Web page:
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ERIC Number: ED546735
Record Type: Non-Journal
Publication Date: 2012
Pages: 262
Abstractor: As Provided
Reference Count: N/A
ISBN: 978-1-2674-9856-4
ISSN: N/A
The Systemic Impact of the Implementation of the Response to Intervention Model in Elementary Schools
Cronin, Annette R.
ProQuest LLC, Ed.D. Dissertation, Loyola University Chicago
The intention of this study was to examine three factors regarding the implementation of the Response to Intervention (RtI) model. First, the study discovered what professional development opportunities were afforded to administrators and certified faculty to support the implementation of the RtI model within schools that make AYP and those that did not make AYP. Second, the study investigated the awareness and utilization of Early Intervening funds within schools that make AYP and those that did not make AYP. Lastly, this study examined how schools monitor student progress within the RtI model for schools that made AYP and those that did not make AYP. School district administrators are expected to implement the expectations of change, improvement, and reform as federal and state legislation dictates (Schoen & Fusarelli, 2008). The connection between NCLB (2001) and IDEA (2004) exists in a number of areas such as eligibility and evaluations, AYP and accountability, assessments, studies, and research (Norlin, 2005; Schoen & Fusarelli, 2008). The relationship between the NCLB (2001) and IDEA (2004) advocate that all students be supported by all stakeholders within the school, regardless of their academic ability or disability this has caused a paradigm shift in education. A qualitative research method was used due to the open-ended nature of the research questions. Information gleaned from the questionnaires revealed that nearly half of the building level administrators in both groups reported that they were not aware of the Early Intervening funds. For schools that Met AYP, 86% of the building level administrators in this study do not have Early Intervening funds as part of the building-based budget. All of the building level administrators for schools that Did Not Meet AYP in this study that provided an answer in the questionnaire, stated that they do not have Early Intervening funds as part of the building-based budget. A majority of the building level administrators in this study reported using AIMSweb, a progress monitoring program; 81% of schools that Met AYP and 86% of schools that Did Not Meet AYP. In contrast, all (100%) of the building level administrators in this study, for schools that Did Not Meet AYP reported multiple types of programs or resources that included progress monitoring, intervention materials, and summative tests. [The dissertation citations contained here are published with the permission of ProQuest LLC. Further reproduction is prohibited without permission. Copies of dissertations may be obtained by Telephone (800) 1-800-521-0600. Web page: http://www.proquest.com/en-US/products/dissertations/individuals.shtml.]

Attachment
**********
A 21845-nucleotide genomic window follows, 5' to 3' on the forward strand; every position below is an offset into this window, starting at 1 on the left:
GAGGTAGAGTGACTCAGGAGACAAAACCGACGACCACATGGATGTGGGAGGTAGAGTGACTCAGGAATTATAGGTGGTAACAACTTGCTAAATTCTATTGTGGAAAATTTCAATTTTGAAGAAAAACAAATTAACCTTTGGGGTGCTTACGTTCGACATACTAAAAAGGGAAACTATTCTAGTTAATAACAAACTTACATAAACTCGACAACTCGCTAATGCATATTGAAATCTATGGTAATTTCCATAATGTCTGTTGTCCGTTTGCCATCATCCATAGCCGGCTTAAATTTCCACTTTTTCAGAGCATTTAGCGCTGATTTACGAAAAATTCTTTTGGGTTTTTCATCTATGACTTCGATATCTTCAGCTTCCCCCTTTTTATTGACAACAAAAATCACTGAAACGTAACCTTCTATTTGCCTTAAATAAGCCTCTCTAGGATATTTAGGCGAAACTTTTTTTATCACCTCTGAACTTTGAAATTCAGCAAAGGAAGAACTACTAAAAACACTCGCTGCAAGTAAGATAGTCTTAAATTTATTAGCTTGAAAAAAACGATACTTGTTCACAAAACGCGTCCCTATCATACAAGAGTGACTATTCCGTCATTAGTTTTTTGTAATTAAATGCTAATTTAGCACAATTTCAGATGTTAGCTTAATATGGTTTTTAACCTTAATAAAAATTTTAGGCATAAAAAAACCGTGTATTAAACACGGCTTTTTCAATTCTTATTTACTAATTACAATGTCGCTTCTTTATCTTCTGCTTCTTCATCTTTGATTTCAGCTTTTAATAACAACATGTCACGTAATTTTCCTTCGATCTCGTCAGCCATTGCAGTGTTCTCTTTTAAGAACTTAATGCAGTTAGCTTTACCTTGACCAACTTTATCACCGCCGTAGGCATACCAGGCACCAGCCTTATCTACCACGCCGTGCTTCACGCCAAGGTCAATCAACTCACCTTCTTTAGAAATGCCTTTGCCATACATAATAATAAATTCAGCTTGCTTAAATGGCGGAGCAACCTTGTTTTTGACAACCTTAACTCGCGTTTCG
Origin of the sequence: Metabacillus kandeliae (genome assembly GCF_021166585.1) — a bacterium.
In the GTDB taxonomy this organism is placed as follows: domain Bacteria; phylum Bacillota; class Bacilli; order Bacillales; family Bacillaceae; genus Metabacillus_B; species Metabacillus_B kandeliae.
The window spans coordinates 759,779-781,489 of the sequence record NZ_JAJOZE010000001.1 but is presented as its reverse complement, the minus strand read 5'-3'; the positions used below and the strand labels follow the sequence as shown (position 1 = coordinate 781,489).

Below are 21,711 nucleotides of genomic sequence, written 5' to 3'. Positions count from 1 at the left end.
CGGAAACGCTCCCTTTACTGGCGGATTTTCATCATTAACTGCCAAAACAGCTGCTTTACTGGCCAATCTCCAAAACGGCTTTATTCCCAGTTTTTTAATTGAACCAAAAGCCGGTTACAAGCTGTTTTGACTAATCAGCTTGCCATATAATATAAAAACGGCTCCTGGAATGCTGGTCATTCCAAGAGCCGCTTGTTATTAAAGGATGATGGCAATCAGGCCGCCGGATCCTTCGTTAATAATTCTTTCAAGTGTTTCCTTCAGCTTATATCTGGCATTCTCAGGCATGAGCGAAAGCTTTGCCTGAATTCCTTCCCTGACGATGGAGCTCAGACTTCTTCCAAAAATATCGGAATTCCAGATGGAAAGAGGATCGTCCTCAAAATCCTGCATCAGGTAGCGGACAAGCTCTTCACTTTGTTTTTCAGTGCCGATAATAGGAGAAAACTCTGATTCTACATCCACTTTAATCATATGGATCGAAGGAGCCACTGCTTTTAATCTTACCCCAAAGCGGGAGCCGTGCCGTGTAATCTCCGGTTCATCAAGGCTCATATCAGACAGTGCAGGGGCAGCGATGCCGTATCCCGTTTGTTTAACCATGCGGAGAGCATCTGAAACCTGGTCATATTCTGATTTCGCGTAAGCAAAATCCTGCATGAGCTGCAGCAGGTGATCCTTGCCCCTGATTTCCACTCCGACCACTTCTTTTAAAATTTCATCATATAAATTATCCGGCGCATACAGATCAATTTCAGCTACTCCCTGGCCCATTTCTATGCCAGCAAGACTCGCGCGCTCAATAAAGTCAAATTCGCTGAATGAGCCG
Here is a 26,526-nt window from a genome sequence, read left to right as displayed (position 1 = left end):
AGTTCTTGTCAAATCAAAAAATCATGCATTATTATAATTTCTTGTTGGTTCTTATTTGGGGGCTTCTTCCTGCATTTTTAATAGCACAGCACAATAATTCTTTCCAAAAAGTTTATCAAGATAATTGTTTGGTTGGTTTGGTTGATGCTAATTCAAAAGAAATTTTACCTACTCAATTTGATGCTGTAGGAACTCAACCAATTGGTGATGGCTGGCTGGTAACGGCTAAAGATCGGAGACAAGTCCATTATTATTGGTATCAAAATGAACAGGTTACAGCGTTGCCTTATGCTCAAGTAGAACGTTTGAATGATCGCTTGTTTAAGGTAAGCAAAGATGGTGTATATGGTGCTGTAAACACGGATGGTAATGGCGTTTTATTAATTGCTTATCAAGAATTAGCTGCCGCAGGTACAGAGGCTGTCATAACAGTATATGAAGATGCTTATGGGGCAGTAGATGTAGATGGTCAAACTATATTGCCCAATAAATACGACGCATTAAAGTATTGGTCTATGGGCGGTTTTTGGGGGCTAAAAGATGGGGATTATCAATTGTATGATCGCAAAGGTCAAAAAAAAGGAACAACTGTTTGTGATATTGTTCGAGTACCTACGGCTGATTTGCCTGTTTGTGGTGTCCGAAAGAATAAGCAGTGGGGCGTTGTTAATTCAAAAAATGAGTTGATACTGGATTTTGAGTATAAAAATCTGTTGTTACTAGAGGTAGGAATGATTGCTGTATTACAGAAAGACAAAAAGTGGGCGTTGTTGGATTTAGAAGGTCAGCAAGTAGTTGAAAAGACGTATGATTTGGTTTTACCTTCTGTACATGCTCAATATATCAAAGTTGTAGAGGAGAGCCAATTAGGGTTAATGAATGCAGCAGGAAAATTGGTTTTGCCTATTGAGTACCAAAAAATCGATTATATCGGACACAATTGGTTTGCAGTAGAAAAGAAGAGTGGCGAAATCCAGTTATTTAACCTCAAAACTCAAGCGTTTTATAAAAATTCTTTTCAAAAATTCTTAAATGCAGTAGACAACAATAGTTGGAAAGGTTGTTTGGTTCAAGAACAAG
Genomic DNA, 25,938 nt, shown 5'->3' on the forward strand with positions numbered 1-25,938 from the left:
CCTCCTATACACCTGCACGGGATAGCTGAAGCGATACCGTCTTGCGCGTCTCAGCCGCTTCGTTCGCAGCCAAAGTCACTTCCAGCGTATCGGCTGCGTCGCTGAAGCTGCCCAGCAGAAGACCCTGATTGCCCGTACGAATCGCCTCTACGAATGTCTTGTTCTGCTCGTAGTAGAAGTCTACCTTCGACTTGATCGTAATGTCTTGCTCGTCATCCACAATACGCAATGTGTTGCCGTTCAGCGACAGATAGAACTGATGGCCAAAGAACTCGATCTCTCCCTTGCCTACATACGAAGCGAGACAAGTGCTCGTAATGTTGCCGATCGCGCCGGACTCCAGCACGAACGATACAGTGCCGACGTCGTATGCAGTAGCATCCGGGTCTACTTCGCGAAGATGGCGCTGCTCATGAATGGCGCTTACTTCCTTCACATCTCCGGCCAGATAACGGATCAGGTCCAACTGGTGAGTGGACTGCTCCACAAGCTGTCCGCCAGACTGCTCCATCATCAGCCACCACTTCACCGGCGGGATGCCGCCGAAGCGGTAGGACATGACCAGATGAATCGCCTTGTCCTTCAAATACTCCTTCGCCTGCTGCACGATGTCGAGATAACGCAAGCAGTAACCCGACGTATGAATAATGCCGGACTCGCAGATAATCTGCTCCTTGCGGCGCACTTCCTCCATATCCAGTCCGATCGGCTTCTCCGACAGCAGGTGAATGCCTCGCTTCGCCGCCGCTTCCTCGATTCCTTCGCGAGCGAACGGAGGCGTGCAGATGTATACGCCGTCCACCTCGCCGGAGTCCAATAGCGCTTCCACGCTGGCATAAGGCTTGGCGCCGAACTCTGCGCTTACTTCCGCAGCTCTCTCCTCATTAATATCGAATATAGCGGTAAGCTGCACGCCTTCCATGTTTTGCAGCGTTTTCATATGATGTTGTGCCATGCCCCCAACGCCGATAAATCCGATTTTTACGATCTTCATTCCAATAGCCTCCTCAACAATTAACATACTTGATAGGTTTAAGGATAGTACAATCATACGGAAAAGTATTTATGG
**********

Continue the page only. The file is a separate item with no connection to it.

ProQuest LLC. 789 East Eisenhower Parkway, P.O. Box 1346, Ann Arbor, MI 48106. Tel: 800-521-0600; Web site: http://www.proquest.com/en-US/products/dissertations/individuals.shtml
Publication Type: Dissertations/Theses - Doctoral Dissertations
Education Level: Elementary Education
Audience: N/A
Language: English
Sponsor: N/A
Authoring Institution: N/A
Identifiers - Laws, Policies, & Programs: Individuals with Disabilities Education Act; Individuals with Disabilities Education Improvement Act 2004; No Child Left Behind Act 2001